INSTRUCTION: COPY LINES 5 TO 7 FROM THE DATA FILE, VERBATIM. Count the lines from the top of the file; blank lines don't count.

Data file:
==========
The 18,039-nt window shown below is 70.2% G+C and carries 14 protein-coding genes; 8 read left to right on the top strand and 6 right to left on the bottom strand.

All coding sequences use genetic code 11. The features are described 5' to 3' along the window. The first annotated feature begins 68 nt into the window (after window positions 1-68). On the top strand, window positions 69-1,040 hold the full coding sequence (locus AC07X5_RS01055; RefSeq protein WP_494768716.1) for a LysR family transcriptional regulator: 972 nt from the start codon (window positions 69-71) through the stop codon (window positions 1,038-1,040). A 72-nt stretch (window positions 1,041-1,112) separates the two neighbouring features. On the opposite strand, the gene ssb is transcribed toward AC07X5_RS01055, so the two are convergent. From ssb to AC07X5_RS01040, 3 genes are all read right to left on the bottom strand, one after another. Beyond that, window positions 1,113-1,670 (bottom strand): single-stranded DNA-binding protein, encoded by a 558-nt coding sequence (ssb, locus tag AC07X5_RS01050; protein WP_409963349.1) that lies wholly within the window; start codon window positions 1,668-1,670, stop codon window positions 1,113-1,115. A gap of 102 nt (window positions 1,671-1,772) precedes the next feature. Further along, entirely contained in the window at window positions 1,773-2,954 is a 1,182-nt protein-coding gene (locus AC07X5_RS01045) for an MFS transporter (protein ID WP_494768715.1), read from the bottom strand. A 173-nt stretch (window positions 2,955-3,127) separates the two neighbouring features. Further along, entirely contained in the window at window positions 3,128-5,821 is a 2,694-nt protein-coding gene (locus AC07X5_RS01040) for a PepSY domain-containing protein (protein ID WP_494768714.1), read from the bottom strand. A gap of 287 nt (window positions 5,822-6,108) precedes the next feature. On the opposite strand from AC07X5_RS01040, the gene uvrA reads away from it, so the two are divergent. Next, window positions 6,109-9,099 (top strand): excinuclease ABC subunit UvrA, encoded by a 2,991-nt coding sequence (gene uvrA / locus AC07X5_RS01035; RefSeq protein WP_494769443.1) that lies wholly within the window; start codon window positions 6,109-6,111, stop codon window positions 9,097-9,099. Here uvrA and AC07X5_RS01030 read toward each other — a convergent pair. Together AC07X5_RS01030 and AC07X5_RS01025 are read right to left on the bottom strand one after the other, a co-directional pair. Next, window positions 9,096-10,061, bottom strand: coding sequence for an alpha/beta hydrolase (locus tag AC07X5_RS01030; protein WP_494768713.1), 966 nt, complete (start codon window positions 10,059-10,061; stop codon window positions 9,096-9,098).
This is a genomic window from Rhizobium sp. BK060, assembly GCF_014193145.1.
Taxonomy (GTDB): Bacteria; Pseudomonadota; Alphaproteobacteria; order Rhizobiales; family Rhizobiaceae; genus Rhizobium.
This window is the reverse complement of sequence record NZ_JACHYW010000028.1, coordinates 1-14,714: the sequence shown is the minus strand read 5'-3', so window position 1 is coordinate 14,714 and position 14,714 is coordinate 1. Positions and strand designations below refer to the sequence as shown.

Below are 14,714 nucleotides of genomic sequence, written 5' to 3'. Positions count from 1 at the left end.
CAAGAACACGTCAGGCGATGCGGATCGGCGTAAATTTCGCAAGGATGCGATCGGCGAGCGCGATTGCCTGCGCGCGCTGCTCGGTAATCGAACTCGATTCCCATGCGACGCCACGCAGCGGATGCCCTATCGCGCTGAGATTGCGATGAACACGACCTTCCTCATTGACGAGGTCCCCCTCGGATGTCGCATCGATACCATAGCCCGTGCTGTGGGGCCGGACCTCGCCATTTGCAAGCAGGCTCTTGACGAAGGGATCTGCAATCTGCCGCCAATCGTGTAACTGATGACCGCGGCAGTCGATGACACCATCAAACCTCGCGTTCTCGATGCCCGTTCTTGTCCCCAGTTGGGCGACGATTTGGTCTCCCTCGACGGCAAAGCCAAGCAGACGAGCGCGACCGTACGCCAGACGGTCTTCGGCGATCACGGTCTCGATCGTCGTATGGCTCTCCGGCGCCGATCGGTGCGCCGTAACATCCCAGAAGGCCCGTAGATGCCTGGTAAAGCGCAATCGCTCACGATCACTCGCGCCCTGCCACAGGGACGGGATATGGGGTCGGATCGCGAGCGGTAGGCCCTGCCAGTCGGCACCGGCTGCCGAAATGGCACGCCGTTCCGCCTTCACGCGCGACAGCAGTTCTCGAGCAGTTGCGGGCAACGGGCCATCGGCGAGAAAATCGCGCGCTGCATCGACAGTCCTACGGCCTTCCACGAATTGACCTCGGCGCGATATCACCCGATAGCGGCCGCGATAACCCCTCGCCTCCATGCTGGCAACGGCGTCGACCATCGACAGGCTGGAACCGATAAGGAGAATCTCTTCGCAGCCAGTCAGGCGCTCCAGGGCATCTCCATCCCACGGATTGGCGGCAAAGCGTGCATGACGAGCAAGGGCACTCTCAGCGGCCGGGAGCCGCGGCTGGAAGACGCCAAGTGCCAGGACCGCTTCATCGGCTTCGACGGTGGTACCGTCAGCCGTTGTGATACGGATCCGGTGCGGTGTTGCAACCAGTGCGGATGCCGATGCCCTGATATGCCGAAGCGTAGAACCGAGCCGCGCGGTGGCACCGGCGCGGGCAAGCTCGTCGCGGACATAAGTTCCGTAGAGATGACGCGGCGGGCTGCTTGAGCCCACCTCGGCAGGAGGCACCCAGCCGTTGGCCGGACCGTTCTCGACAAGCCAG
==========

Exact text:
This window is the reverse complement of sequence record NZ_JACHYW010000028.1, coordinates 1-14,714: the sequence shown is the minus strand read 5'-3', so window position 1 is coordinate 14,714 and position 14,714 is coordinate 1. Positions and strand designations below refer to the sequence as shown.

Below are 14,714 nucleotides of genomic sequence, written 5' to 3'. Positions count from 1 at the left end.
CAAGAACACGTCAGGCGATGCGGATCGGCGTAAATTTCGCAAGGATGCGATCGGCGAGCGCGATTGCCTGCGCGCGCTGCTCGGTAATCGAACTCGATTCCCATGCGACGCCACGCAGCGGATGCCCTATCGCGCTGAGATTGCGATGAACACGACCTTCCTCATTGACGAGGTCCCCCTCGGATGTCGCATCGATACCATAGCCCGTGCTGTGGGGCCGGACCTCGCCATTTGCAAGCAGGCTCTTGACGAAGGGATCTGCAATCTGCCGCCAATCGTGTAACTGATGACCGCGGCAGTCGATGACACCATCAAACCTCGCGTTCTCGATGCCCGTTCTTGTCCCCAGTTGGGCGACGATTTGGTCTCCCTCGACGGCAAAGCCAAGCAGACGAGCGCGACCGTACGCCAGACGGTCTTCGGCGATCACGGTCTCGATCGTCGTATGGCTCTCCGGCGCCGATCGGTGCGCCGTAACATCCCAGAAGGCCCGTAGATGCCTGGTAAAGCGCAATCGCTCACGATCACTCGCGCCCTGCCACAGGGACGGGATATGGGGTCGGATCGCGAGCGGTAGGCCCTGCCAGTCGGCACCGGCTGCCGAAATGGCACGCCGTTCCGCCTTCACGCGCGACAGCAGTTCTCGAGCAGTTGCGGGCAACGGGCCATCGGCGAGAAAATCGCGCGCTGCATCGACAGTCCTACGGCCTTCCACGAATTGACCTCGGCGCGATATCACCCGATAGCGGCCGCGATAACCCCTCGCCTCCATGCTGGCAACGGCGTCGACCATCGACAGGCTGGAACCGATAAGGAGAATCTCTTCGCAGCCAGTCAGGCGCTCCAGGGCATCTCCATCCCACGGATTGGCGGCAAAGCGTGCATGACGAGCAAGGGCACTCTCAGCGGCCGGGAGCCGCGGCTGGAAGACGCCAAGTGCCAGGACCGCTTCATCGGCTTCGACGGTGGTACCGTCAGCCGTTGTGATACGGATCCGGTGCGGTGTTGCAACCAGTGCGGATGCCGATGCCCTGATATGCCGAAGCGTAGAACCGAGCCGCGCGGTGGCACCGGCGCGGGCAAGCTCGTCGCGGACATAAGTTCCGTAGAGATGACGCGGCGGGCTGCTTGAGCCCACCTCGGCAGGAGGCACCCAGCCGTTGGCCGGACCGTTCTCGACAAGCCAG